There is a sort of Christian spirituality that underlines the joy in living the Gospel. This is, of course, very true. At Mass this morning, Fr. Vincent referred to the “little virtues” cultivated by the the Visitation nuns. I was struck by the mention of joy, of patience, of peace–peace in the midst of doubts and trials, for example. Perhaps the same can be said of joy: joy in the midst trials or stress or disappointment. That’s hardly the same as a mindless happiness even if disaster is coming down the pike. That’s not the same as always feeling good about the world around us or ourselves. It’s not unknown that Christians can doubt the value of their prayer if they are not feeling confident or optimistic. I believe that is a trap.
I’m not advocating the sort of spirituality that privileges misery and defines “joy” in such a manner as to presume it’s there even when I’m infecting everyone with my gloom! No, joy is joyful or it’s not joy. But confidence and optimism are not symptoms of joy. They might even indicate denial. Think of Jesus’ prayer in Gethsemani: Father, take this cup from me… I would not be quick to conclude that there was something lacking in that prayer as sweat ran down like drops of blood.
I think of that verse from St. Paul’s Letter to the Romans: the Spirit helps us in our weakness; for we do not know how to pray as we ought, but the Spirit intercedes with sighs too deep for words (Romans 8:26). I’ve often thought of that verse in terms of Pentecostal prayer until I found myself in situations where I had no words, just the need to pray, because I felt overwhelmed and could do nothing else but sigh. “Sighs too deep for words” is how St. Paul describes the intercession of the Holy Spirit for us. What a consoling thought!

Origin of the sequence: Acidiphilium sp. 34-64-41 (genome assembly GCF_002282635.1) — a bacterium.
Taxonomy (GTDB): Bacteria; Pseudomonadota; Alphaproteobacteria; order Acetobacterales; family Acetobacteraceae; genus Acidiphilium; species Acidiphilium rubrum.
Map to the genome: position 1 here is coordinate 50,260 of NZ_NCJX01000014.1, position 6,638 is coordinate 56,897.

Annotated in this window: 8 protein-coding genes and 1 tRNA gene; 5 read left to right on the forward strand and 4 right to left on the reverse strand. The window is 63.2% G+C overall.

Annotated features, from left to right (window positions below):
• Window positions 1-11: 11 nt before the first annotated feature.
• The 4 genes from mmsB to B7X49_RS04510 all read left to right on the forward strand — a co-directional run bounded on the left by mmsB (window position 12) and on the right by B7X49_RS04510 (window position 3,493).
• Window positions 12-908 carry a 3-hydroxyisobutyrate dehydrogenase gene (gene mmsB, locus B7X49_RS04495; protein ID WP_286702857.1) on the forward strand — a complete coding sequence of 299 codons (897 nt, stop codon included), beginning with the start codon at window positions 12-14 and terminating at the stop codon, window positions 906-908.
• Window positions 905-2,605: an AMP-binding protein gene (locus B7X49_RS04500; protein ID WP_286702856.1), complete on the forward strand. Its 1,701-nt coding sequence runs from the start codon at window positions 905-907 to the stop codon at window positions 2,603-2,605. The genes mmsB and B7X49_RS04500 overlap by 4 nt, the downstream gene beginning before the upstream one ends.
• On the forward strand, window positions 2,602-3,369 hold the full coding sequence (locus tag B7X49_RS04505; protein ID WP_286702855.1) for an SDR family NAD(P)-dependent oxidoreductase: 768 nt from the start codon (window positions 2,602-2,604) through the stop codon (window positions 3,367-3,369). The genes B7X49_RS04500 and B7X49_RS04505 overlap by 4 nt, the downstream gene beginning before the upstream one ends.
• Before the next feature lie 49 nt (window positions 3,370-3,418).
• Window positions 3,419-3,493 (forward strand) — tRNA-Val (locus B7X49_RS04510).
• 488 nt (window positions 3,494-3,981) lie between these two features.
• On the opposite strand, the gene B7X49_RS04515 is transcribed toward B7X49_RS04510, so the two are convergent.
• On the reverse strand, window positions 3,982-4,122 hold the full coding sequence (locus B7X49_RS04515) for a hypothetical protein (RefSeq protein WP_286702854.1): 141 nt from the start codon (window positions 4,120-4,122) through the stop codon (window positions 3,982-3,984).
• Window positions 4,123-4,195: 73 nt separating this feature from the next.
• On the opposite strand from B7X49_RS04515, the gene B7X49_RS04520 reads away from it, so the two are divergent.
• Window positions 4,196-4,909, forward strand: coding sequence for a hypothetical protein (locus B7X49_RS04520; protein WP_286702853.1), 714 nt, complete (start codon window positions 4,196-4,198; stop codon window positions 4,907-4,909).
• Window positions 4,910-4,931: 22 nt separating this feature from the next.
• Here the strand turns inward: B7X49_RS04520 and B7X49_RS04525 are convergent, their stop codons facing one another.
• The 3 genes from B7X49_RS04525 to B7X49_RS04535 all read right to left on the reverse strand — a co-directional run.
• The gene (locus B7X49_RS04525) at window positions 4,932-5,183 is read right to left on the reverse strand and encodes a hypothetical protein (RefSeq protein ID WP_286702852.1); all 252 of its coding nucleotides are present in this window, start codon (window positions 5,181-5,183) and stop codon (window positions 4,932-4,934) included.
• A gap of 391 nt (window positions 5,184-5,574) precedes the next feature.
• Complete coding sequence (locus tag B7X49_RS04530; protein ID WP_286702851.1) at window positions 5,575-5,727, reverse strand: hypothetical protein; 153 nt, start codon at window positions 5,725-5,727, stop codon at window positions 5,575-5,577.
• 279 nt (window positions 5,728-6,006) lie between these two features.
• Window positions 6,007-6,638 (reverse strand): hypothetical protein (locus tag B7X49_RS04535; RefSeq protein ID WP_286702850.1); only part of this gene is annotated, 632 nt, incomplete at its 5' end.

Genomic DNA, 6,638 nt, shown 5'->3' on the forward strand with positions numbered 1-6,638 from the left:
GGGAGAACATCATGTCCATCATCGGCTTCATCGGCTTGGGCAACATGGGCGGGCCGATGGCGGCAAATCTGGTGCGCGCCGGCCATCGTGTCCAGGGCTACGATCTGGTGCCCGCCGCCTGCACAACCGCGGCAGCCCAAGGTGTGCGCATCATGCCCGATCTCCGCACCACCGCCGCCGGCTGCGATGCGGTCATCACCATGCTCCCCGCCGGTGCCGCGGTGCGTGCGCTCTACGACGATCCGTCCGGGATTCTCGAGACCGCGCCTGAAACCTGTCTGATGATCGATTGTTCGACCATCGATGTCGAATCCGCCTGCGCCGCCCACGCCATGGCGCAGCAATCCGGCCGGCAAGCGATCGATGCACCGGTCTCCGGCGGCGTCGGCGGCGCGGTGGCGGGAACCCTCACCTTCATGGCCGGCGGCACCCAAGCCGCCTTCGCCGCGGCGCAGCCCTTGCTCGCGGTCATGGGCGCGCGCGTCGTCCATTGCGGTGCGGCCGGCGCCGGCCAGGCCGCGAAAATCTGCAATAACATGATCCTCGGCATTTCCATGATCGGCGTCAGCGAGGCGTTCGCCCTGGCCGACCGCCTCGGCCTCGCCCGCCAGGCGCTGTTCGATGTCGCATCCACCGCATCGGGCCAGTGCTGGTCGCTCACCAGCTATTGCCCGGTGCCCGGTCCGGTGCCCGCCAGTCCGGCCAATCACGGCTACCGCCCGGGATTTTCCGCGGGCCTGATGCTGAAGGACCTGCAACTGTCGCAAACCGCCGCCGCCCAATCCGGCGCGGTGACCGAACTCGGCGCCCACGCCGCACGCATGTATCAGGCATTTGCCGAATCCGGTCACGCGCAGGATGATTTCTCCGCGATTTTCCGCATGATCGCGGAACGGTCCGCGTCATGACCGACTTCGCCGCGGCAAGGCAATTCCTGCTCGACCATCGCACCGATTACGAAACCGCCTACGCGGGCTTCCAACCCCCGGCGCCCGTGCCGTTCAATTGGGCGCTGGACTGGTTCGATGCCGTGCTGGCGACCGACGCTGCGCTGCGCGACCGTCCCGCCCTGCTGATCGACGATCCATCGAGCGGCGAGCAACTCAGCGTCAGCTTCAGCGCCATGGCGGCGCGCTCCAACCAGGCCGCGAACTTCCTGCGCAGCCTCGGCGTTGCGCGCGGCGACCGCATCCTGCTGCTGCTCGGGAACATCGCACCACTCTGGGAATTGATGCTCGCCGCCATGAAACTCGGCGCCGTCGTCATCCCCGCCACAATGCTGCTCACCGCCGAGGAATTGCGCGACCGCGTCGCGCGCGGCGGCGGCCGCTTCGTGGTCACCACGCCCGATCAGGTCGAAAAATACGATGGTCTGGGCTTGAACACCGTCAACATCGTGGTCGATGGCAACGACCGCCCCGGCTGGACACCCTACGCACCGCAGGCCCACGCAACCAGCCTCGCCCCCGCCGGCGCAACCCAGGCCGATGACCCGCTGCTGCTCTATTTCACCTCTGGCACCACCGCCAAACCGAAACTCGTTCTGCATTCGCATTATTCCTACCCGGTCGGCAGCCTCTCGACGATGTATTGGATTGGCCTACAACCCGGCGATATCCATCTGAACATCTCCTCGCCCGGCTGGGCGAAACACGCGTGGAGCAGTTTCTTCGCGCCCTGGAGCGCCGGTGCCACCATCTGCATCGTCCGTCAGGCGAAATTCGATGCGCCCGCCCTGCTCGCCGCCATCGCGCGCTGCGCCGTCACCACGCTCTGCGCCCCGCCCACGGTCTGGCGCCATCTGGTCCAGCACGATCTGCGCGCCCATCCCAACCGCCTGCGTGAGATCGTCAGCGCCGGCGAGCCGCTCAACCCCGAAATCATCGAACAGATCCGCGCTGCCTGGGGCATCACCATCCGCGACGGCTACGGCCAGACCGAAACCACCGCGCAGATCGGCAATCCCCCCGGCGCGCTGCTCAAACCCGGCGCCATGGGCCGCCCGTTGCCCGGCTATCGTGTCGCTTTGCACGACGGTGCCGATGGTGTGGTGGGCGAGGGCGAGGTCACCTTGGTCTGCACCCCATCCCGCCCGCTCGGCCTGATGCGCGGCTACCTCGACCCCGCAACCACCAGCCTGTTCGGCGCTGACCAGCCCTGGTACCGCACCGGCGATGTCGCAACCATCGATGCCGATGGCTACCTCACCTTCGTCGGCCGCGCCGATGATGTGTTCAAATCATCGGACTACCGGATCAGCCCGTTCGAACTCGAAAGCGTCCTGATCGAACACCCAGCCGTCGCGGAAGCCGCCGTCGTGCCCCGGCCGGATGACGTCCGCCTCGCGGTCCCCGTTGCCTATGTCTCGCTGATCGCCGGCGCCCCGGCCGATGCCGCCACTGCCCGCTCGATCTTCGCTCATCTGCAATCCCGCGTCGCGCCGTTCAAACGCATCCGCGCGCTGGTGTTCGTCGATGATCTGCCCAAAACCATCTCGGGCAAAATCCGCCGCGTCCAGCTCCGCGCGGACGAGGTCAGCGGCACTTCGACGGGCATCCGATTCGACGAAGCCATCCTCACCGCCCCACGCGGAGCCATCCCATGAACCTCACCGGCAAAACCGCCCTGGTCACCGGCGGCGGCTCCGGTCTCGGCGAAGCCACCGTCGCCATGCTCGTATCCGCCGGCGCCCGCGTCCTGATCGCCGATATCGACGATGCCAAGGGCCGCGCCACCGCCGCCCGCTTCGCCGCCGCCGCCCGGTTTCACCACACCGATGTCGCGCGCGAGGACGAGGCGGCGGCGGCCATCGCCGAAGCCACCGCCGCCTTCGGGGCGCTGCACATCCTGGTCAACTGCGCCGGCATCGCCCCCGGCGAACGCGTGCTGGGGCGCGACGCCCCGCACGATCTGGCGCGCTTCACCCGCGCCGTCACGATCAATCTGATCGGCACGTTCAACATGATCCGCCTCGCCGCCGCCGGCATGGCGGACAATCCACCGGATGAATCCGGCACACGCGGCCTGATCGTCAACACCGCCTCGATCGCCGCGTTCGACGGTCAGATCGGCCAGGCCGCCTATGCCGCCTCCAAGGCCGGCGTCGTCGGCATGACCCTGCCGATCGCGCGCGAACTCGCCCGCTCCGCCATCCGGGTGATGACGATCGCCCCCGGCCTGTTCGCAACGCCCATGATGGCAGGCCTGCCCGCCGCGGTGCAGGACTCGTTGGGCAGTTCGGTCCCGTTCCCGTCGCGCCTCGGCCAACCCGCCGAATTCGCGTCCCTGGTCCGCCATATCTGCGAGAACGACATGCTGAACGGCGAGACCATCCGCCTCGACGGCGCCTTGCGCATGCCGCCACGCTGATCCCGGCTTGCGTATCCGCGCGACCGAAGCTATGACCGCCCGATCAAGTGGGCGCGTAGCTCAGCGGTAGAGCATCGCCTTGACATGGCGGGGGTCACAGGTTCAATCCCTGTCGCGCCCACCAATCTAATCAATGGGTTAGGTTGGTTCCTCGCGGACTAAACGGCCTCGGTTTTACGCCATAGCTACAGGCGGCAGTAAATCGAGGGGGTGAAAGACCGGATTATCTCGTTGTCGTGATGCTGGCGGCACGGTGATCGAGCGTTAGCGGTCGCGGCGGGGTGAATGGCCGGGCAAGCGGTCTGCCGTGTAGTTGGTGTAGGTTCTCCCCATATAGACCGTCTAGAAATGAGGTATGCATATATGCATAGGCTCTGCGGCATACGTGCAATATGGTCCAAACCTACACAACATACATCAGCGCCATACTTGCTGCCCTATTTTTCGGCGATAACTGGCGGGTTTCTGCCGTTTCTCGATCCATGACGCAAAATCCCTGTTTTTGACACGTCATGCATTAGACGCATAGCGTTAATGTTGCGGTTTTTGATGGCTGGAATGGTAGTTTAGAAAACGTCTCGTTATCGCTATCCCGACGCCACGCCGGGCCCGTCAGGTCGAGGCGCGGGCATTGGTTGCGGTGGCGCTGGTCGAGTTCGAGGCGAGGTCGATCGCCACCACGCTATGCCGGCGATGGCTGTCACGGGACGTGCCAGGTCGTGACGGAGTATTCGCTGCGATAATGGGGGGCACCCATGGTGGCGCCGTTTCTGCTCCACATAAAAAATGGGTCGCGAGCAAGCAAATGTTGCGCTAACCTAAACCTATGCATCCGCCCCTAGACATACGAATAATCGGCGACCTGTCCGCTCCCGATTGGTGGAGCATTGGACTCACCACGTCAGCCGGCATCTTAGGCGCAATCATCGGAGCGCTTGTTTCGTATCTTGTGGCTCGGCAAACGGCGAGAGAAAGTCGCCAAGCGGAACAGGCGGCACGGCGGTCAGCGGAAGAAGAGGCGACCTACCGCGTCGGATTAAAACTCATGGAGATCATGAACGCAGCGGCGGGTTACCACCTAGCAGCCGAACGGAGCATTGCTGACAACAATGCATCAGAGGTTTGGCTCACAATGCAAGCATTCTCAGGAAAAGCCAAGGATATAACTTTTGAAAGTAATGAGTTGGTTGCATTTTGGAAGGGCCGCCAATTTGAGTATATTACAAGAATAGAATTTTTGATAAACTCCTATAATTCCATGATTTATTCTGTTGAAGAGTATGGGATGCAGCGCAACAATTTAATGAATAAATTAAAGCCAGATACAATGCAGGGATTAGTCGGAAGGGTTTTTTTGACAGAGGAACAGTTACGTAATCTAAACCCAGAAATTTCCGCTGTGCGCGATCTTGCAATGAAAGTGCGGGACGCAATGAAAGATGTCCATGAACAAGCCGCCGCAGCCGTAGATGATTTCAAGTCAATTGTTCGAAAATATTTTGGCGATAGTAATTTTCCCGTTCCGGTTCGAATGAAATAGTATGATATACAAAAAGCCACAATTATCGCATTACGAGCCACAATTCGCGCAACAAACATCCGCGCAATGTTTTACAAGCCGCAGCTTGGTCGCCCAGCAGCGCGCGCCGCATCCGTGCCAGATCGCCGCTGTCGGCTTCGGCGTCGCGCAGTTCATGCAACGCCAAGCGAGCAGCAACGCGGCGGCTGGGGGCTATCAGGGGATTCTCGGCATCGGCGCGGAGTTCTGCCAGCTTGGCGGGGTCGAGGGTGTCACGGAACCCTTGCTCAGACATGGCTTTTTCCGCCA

Sometimes in times of stress we feel our helplessness so deeply that we also feel in a right relationship to God: I am not autonomous but depend on God’s love, God’s wisdom, God’s providence. In a sense, prayer becomes as “easy” as it is uncomfortable. The trying circumstances are rich food for prayer. Think of the manure we put around rose bushes.
But prayer doesn’t take care of itself. This morning I opened an email that gave me very good advice. You have accomplished so much in such a short time: no wonder you are feeling as though you are running on empty! Do take time to breathe deeply and refresh yourself with prayer and solitude. I know that, on some level I know that and would tell that to someone else. But I can’t figure that out for myself and efficiently tell myself that when I need to. Someone else must tell me. I need to hear it from another to hear it at all. That’s the marvelous about how we human beings are put together: I can’t do it on my own. Even in my most “personal” prayer, I am connected with others in the body of faith.